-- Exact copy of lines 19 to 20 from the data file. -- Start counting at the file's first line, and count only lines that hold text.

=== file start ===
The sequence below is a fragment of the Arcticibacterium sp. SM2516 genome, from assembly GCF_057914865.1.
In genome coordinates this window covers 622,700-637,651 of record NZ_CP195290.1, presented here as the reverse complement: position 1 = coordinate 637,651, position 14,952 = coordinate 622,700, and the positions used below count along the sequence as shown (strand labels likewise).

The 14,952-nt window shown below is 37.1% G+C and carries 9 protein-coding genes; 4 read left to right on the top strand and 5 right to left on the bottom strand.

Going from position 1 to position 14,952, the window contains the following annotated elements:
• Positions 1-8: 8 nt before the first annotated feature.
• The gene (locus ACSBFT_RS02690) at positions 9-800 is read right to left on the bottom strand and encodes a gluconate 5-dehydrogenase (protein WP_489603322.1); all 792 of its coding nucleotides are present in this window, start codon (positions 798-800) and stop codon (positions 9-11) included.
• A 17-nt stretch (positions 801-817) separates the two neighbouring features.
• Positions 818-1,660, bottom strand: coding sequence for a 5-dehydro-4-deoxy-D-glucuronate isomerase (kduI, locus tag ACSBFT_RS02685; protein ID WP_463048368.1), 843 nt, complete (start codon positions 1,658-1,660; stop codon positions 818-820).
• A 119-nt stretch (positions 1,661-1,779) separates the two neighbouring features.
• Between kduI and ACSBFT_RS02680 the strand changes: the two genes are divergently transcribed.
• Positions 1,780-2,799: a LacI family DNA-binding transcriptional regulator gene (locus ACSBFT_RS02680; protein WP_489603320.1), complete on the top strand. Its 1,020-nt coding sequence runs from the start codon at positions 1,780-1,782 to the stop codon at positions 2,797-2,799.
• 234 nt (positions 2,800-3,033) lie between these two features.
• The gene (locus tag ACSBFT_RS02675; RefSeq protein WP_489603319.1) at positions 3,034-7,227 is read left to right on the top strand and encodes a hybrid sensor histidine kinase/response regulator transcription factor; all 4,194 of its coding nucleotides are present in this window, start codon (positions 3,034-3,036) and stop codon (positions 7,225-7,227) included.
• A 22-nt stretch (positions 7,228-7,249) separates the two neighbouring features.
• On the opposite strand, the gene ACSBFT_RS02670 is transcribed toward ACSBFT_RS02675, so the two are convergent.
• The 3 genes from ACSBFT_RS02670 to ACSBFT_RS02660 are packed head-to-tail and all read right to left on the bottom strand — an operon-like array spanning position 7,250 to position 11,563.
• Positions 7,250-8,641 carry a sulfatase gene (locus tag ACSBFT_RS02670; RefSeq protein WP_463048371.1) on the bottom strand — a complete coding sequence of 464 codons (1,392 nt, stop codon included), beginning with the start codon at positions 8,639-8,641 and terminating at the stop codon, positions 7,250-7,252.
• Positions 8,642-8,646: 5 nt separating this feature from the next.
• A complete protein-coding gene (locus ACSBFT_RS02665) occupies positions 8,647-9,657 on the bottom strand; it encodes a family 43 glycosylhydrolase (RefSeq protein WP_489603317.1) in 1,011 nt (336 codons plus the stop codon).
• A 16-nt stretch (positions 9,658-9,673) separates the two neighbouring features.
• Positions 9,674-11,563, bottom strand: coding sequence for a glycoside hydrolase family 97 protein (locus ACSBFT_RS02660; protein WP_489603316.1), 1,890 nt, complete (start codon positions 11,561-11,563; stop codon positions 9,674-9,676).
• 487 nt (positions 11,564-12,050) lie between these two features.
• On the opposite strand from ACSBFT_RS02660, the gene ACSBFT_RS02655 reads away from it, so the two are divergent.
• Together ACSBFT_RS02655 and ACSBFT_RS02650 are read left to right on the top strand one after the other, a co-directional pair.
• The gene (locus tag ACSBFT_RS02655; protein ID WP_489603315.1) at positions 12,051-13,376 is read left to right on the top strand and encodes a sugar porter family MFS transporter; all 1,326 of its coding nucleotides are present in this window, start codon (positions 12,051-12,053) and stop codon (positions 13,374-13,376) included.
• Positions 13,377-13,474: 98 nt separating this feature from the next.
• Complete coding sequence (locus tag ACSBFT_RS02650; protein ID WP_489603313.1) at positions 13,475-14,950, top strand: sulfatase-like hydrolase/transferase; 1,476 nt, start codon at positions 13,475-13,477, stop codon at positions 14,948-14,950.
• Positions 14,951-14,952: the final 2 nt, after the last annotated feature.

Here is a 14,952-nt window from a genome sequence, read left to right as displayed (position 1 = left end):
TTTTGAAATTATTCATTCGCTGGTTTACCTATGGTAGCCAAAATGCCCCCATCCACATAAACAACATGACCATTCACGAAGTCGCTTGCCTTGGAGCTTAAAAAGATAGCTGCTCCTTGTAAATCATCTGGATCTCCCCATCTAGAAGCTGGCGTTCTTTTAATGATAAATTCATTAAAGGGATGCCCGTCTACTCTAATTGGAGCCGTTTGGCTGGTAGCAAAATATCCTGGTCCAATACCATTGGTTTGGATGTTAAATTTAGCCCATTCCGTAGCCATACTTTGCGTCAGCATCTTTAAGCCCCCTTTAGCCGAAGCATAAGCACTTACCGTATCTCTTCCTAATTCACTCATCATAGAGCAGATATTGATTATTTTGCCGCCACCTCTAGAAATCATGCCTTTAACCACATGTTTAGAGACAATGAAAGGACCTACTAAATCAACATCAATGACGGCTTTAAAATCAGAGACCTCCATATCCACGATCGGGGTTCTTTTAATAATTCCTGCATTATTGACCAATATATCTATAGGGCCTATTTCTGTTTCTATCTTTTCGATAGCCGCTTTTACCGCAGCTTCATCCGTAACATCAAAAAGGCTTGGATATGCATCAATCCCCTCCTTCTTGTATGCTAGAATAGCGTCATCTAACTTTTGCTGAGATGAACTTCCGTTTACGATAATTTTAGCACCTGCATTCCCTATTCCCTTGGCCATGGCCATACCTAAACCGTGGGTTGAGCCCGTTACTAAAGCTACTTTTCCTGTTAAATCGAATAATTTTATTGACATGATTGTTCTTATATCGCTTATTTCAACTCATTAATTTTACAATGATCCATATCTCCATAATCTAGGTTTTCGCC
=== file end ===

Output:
• A complete protein-coding gene (locus ACSBFT_RS02665) occupies positions 8,647-9,657 on the bottom strand; it encodes a family 43 glycosylhydrolase (RefSeq protein WP_489603317.1) in 1,011 nt (336 codons plus the stop codon).
• A 16-nt stretch (positions 9,658-9,673) separates the two neighbouring features.